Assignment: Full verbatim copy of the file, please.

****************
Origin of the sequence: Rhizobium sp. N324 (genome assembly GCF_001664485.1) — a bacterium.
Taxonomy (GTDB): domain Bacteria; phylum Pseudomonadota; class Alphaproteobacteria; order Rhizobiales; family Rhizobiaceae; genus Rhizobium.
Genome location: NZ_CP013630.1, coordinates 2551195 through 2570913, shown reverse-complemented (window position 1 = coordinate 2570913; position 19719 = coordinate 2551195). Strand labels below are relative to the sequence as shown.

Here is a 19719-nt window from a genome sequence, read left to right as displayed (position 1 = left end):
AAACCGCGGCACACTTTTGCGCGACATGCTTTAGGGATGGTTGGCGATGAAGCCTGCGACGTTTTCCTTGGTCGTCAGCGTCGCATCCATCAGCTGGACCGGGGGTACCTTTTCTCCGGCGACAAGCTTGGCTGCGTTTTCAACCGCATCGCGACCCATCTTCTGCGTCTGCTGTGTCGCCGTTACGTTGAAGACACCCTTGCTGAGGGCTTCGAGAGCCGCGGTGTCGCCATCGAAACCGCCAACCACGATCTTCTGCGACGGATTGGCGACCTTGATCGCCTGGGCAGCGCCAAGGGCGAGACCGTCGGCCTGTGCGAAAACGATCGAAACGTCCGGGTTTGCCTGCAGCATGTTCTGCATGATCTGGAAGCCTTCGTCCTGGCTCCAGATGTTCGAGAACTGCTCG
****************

Origin of the sequence: Rhizobium sp. N324 (genome assembly GCF_001664485.1) — a bacterium.
Taxonomy (GTDB): domain Bacteria; phylum Pseudomonadota; class Alphaproteobacteria; order Rhizobiales; family Rhizobiaceae; genus Rhizobium.
Genome location: NZ_CP013630.1, coordinates 2551195 through 2570913, shown reverse-complemented (window position 1 = coordinate 2570913; position 19719 = coordinate 2551195). Strand labels below are relative to the sequence as shown.

Here is a 19719-nt window from a genome sequence, read left to right as displayed (position 1 = left end):
AAACCGCGGCACACTTTTGCGCGACATGCTTTAGGGATGGTTGGCGATGAAGCCTGCGACGTTTTCCTTGGTCGTCAGCGTCGCATCCATCAGCTGGACCGGGGGTACCTTTTCTCCGGCGACAAGCTTGGCTGCGTTTTCAACCGCATCGCGACCCATCTTCTGCGTCTGCTGTGTCGCCGTTACGTTGAAGACACCCTTGCTGAGGGCTTCGAGAGCCGCGGTGTCGCCATCGAAACCGCCAACCACGATCTTCTGCGACGGATTGGCGACCTTGATCGCCTGGGCAGCGCCAAGGGCGAGACCGTCGGCCTGTGCGAAAACGATCGAAACGTCCGGGTTTGCCTGCAGCATGTTCTGCATGATCTGGAAGCCTTCGTCCTGGCTCCAGATGTTCGAGAACTGCTCG